LANDMARK RELIGIOUS-SCHOOL RULING BEFORE SUPREME COURT
Agudath Israel "Hopeful" As Procedural, Constitutional Issues Considered
A landmark 1985 U.S. Supreme Court decision barring public school teachers from entering religious schools to teach federally financed remedial classes may be on its way to being reconsidered, and likely reversed, by the High Court.
On April 15, the Justices heard oral arguments on both the propriety of the procedure being used to reopen the 1985 case, Aguilar v. Felton, and the constitutionality of on-site remedial classes at religious schools.
In its 1985 decision, the High Court ruled that the New York City Board of Education's program of sending public school teachers into religious schools to provide federally-funded remedial education services to economically disadvantaged, low-achieving students violated the constitutional separation of church and state.
The 1985 ruling prompted school districts around the country to adopt unwieldy and expensive alternative means of carrying out their statutory obligation to provide remedial education to eligible nonpublic school children. These alternate service delivery mechanisms included sending nonpublic school children to public schools and other "neutral sites" to receive their remedial services; sending public school teachers to leased trailers/vans parked near religious schools and having eligible students receive their remediation in these "mobile instructional units"; providing remedial instruction through computers rather than teachers.
The net effect of all these changes has been, by all accounts, disastrous. The number of nonpublic school students receiving teacher-administered remedial services has gone down. The quality of instruction has suffered. And the expense of implementing the alternate service delivery mechanisms has been staggering.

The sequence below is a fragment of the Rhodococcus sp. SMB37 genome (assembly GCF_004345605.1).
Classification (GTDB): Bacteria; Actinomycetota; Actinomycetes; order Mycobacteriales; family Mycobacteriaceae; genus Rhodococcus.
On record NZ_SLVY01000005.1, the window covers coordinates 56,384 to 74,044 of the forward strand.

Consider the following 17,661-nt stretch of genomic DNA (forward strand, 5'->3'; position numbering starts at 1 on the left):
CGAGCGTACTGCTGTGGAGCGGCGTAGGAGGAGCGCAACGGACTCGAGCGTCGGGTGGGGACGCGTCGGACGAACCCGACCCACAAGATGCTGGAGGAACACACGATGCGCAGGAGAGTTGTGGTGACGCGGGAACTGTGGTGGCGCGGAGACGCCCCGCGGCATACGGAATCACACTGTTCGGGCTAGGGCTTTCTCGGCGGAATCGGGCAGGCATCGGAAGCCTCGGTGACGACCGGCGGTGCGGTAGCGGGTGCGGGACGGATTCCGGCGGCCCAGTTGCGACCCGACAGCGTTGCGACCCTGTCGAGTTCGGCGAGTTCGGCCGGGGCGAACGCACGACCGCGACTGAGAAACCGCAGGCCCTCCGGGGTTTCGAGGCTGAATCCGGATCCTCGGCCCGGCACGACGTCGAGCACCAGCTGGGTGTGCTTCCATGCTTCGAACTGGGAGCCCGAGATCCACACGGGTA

For these reasons, the New York City Board of Education is seeking to reopen the 1985 case. It is being backed in its quest by the New York State Education Department and the Clinton Administration.
Presently, the Court must decide whether Rule 60b of the Federal Rules of Civil Procedure, which allows the reopening of a case in light of new circumstances, can be used to reopen the 1985 case. New York City is citing the fact that five Justices have criticized the 1985 decision -- and indicated their willingness to reverse it -- as justifying the revisiting of Aguilar.
Among those present as the High Court heard arguments from Paul A. Crotty, New York City's corporation counsel and United States Solicitor General Walter Dellinger -- who presented the federal government's interest in revisiting the earlier case -- was Agudath Israel of America's associate general counsel Morton Avigdor. Agudath Israel has long advocated the constitutionality of sending teachers into nonpublic -- including religious --schools to teach federally financed remedial classes, working with the New York City Board of Education, testifying before the U.S. Congress, and participating in an amicus curiae ("friend of the court") presentation to the Supreme Court.
Mr. Avigdor cites the terrible impact the Aguilar ruling has had on nonpublic school education and on strained education budgets. "New York City," he notes, "has spent more than $100 million since the Aguilar ruling for trailers and vans alone." "Just imagine," he adds, "the costs of that decision on a national scale."
Said David Zwiebel, director of government affairs and general counsel for Agudath Israel:
"It's not often that the Supreme Court reverses itself, but the Court is obviously well aware of the enormous problems its 1985 ruling has created. These have been 12 long years, but at long last there is reason to be hopeful that the demise of the Aguilar precedent may finally be at hand."
Copyright © 1997-2008 by Ira Kasdan. All rights reserved.